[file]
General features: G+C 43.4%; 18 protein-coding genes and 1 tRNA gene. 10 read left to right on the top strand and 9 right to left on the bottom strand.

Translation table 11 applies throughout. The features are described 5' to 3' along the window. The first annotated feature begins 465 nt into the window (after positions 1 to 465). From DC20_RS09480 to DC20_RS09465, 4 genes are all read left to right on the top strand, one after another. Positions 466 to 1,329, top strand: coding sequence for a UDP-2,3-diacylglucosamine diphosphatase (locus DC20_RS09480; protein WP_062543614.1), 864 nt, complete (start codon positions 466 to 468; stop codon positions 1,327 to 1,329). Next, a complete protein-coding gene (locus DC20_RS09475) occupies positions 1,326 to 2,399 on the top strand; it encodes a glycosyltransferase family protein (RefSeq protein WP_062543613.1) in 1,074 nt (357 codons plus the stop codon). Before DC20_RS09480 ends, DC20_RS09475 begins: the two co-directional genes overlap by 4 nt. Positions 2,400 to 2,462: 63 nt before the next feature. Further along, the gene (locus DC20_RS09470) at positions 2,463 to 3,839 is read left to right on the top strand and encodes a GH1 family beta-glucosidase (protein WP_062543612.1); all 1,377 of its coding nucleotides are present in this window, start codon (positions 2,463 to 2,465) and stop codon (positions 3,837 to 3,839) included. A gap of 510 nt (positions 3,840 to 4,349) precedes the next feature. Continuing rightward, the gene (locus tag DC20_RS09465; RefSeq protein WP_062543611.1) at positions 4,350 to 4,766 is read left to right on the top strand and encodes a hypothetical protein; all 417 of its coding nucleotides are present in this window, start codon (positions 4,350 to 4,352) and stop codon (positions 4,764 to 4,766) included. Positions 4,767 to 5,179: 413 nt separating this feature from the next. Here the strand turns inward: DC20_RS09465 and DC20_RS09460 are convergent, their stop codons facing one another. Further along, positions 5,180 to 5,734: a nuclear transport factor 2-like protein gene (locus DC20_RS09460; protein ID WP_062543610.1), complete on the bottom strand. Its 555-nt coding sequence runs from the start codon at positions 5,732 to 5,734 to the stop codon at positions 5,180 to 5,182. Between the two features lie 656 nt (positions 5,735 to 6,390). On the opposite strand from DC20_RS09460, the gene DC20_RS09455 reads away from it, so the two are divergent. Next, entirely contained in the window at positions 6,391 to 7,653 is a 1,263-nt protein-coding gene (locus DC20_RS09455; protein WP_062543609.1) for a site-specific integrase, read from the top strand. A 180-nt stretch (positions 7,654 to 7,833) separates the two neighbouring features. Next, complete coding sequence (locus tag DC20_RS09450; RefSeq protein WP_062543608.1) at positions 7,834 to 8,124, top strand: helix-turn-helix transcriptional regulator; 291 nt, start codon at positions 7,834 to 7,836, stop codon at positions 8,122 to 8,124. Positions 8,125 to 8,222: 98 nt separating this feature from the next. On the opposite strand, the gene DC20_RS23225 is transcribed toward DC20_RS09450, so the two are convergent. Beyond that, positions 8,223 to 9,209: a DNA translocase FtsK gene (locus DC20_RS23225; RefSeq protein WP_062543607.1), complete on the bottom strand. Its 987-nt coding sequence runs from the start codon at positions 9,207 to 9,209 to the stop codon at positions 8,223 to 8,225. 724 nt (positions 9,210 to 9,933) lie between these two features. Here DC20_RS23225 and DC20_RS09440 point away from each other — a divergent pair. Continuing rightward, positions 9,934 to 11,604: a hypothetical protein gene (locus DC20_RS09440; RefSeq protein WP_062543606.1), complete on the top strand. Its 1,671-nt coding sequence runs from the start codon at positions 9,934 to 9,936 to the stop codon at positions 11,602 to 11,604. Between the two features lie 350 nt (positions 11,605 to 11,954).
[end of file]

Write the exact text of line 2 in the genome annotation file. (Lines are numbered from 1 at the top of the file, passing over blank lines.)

Translation table 11 applies throughout. The features are described 5' to 3' along the window. The first annotated feature begins 465 nt into the window (after positions 1 to 465). From DC20_RS09480 to DC20_RS09465, 4 genes are all read left to right on the top strand, one after another. Positions 466 to 1,329, top strand: coding sequence for a UDP-2,3-diacylglucosamine diphosphatase (locus DC20_RS09480; protein WP_062543614.1), 864 nt, complete (start codon positions 466 to 468; stop codon positions 1,327 to 1,329). Next, a complete protein-coding gene (locus DC20_RS09475) occupies positions 1,326 to 2,399 on the top strand; it encodes a glycosyltransferase family protein (RefSeq protein WP_062543613.1) in 1,074 nt (357 codons plus the stop codon). Before DC20_RS09480 ends, DC20_RS09475 begins: the two co-directional genes overlap by 4 nt. Positions 2,400 to 2,462: 63 nt before the next feature. Further along, the gene (locus DC20_RS09470) at positions 2,463 to 3,839 is read left to right on the top strand and encodes a GH1 family beta-glucosidase (protein WP_062543612.1); all 1,377 of its coding nucleotides are present in this window, start codon (positions 2,463 to 2,465) and stop codon (positions 3,837 to 3,839) included. A gap of 510 nt (positions 3,840 to 4,349) precedes the next feature. Continuing rightward, the gene (locus tag DC20_RS09465; RefSeq protein WP_062543611.1) at positions 4,350 to 4,766 is read left to right on the top strand and encodes a hypothetical protein; all 417 of its coding nucleotides are present in this window, start codon (positions 4,350 to 4,352) and stop codon (positions 4,764 to 4,766) included. Positions 4,767 to 5,179: 413 nt separating this feature from the next. Here the strand turns inward: DC20_RS09465 and DC20_RS09460 are convergent, their stop codons facing one another. Further along, positions 5,180 to 5,734: a nuclear transport factor 2-like protein gene (locus DC20_RS09460; protein ID WP_062543610.1), complete on the bottom strand. Its 555-nt coding sequence runs from the start codon at positions 5,732 to 5,734 to the stop codon at positions 5,180 to 5,182. Between the two features lie 656 nt (positions 5,735 to 6,390). On the opposite strand from DC20_RS09460, the gene DC20_RS09455 reads away from it, so the two are divergent. Next, entirely contained in the window at positions 6,391 to 7,653 is a 1,263-nt protein-coding gene (locus DC20_RS09455; protein WP_062543609.1) for a site-specific integrase, read from the top strand. A 180-nt stretch (positions 7,654 to 7,833) separates the two neighbouring features. Next, complete coding sequence (locus tag DC20_RS09450; RefSeq protein WP_062543608.1) at positions 7,834 to 8,124, top strand: helix-turn-helix transcriptional regulator; 291 nt, start codon at positions 7,834 to 7,836, stop codon at positions 8,122 to 8,124. Positions 8,125 to 8,222: 98 nt separating this feature from the next. On the opposite strand, the gene DC20_RS23225 is transcribed toward DC20_RS09450, so the two are convergent. Beyond that, positions 8,223 to 9,209: a DNA translocase FtsK gene (locus DC20_RS23225; RefSeq protein WP_062543607.1), complete on the bottom strand. Its 987-nt coding sequence runs from the start codon at positions 9,207 to 9,209 to the stop codon at positions 8,223 to 8,225. 724 nt (positions 9,210 to 9,933) lie between these two features. Here DC20_RS23225 and DC20_RS09440 point away from each other — a divergent pair. Continuing rightward, positions 9,934 to 11,604: a hypothetical protein gene (locus DC20_RS09440; RefSeq protein WP_062543606.1), complete on the top strand. Its 1,671-nt coding sequence runs from the start codon at positions 9,934 to 9,936 to the stop codon at positions 11,602 to 11,604. Between the two features lie 350 nt (positions 11,605 to 11,954).